Photo (c) 2010 Emily Carlin

Lunchtable TV Talk: Premature cancellation

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Do shows fail to find an audience because of (lack of or bad) marketing? Because today there is too much to choose from or just because the masses have questionable taste? (I know this to be true, and this is why I don’t much buy into the “wisdom of the crowd” or focus groups or anything that relies on tipping point-pleasing everyone logic. I, and most of my friends, are not the mass in the middle that wants to see lame singing contests on TV every night of the week or who once wanted more and more stuff like Fear Factor or Survivor or Big Brother. We’re not the ones who thought the title/concept of Big Brother was conceived with the reality show debacle that reality show “moment” spawned. We know exactly where Big Brother came from – and we know that Big Brother like tactics are exactly what are used to inform network decisions on TV cancellation.

So yeah… what about all those pleasant and sometimes fantastic shows that never found their audience, despite finding a voice?

I am sure there is a long list of television shows that I have loved – that you have loved – that saw a premature end. Then there are shows aplenty that started but could not end soon enough because they sucked that much.

Quite a few shows from past seasons were cancelled but were lovely: The Bridge, Better Off Ted, Lone Star, Party Down, Terriers. I still miss them sometimes when I think of them. And then there are some, like the hilarious The Brink on HBO. It was renewed during the first season’s run and sometime before the second season would have happened… HBO pulled the plug! I am miffed about that one and may yet be for a good while.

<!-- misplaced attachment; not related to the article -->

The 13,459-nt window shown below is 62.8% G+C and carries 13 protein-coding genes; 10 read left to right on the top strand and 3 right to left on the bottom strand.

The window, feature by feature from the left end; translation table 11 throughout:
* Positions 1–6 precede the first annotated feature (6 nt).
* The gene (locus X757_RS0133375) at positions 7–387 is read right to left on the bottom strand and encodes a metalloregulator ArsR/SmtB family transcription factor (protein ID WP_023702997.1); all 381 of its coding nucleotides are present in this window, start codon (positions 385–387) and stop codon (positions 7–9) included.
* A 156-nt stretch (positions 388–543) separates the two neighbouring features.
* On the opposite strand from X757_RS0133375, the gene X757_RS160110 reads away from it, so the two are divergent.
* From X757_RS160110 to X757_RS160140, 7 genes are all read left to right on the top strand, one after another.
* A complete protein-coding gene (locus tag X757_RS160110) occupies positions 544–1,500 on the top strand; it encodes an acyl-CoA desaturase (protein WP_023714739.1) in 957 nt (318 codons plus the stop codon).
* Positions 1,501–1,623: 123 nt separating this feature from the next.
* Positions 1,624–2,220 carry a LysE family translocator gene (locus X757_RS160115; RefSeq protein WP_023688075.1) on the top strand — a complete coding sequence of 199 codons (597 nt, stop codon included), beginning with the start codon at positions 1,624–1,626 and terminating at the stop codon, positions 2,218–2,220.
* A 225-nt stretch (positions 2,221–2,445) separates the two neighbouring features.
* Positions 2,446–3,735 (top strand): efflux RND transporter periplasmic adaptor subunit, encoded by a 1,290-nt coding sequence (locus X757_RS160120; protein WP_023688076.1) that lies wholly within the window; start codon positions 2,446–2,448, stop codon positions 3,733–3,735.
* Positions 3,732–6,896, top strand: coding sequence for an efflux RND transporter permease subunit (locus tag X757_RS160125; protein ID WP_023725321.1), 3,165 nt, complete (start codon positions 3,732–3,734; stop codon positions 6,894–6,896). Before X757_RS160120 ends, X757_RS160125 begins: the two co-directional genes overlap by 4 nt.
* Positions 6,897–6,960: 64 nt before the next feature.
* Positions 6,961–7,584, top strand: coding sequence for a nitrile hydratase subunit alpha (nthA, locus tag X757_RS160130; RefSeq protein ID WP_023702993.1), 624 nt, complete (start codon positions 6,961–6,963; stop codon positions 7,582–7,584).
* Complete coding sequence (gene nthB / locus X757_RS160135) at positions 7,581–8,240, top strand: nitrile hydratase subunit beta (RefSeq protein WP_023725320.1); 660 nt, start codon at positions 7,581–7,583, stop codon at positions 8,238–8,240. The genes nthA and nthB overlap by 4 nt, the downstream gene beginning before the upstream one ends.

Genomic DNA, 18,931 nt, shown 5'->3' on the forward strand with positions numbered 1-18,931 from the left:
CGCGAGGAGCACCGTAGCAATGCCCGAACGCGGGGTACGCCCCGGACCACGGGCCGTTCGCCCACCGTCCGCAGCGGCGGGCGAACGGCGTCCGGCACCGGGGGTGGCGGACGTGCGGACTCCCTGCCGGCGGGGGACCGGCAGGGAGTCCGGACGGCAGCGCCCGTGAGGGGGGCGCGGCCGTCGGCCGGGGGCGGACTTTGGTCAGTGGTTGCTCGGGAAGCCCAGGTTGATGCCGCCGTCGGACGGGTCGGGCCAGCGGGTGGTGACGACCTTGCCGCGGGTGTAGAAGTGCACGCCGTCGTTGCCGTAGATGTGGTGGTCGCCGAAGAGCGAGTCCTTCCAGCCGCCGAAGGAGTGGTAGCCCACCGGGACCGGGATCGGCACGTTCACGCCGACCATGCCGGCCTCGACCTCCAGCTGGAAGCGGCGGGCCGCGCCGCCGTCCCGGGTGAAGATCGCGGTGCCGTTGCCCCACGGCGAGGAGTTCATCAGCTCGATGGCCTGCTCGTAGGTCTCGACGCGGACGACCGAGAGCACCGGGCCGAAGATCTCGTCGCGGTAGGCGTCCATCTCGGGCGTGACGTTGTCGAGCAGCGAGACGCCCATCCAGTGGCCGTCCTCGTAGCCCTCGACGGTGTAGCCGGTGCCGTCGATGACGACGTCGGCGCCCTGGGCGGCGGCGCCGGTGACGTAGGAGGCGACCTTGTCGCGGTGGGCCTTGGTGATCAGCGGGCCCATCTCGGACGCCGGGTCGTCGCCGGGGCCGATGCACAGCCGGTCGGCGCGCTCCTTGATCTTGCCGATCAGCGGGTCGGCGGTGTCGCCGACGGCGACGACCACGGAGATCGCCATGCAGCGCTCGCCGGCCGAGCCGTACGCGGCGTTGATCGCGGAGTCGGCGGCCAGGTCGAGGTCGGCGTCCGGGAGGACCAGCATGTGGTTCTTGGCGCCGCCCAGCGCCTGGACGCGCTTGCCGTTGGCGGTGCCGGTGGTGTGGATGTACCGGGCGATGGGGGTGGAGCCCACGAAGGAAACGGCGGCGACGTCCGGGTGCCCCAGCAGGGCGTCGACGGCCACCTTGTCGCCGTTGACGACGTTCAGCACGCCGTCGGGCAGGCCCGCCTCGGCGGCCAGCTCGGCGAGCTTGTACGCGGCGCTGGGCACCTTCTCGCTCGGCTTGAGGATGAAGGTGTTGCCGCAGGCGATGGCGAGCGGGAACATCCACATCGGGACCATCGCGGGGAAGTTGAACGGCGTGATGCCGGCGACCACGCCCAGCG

Somewhere in the middle were shows that were average and entertaining without being must-see. Or shows that glimmered with flashes of promise. And some things were just steadily decent.

I lament the loss of some of these – Gang Related had people like Cliff Curtis (a veteran of film of TV, who is currently a lead in Fear the Walking Dead); Terry O’Quinn (who will always make a sandwich of the bread-and-butter law enforcement style roles he commands); Jay Karnes (who is just the coolest guy in usually uncool roles). Most of these people will work no matter what. But it’s a shame when a cast comes together and works well but does not get a chance to see where it might go.

About a Boy is another similar show. Minnie Driver was sweet. Al Madrigal was silly. And overall it might have been a little mushy, but it was a mush not unlike a slightly sweet applesauce – easy to swallow and pleasant. Yes, I know – I seriously compared a TV show to applesauce.

And then I reflect on other show that I don’t miss but am not sure they would not have turned out okay – Monday Mornings, Taxi Brooklyn?

And then some, like Happy Endings, was vocally mourned by a lot of critics, who felt it was underrated – but I found it only rarely funny, often irritating and a lot less clever, funny or endearing than the aforementioned About a Boy. But still, it too might have been cancelled too soon.

But most of the actors involved in these undertakings landed on their feet elsewhere or already had well-established bearings.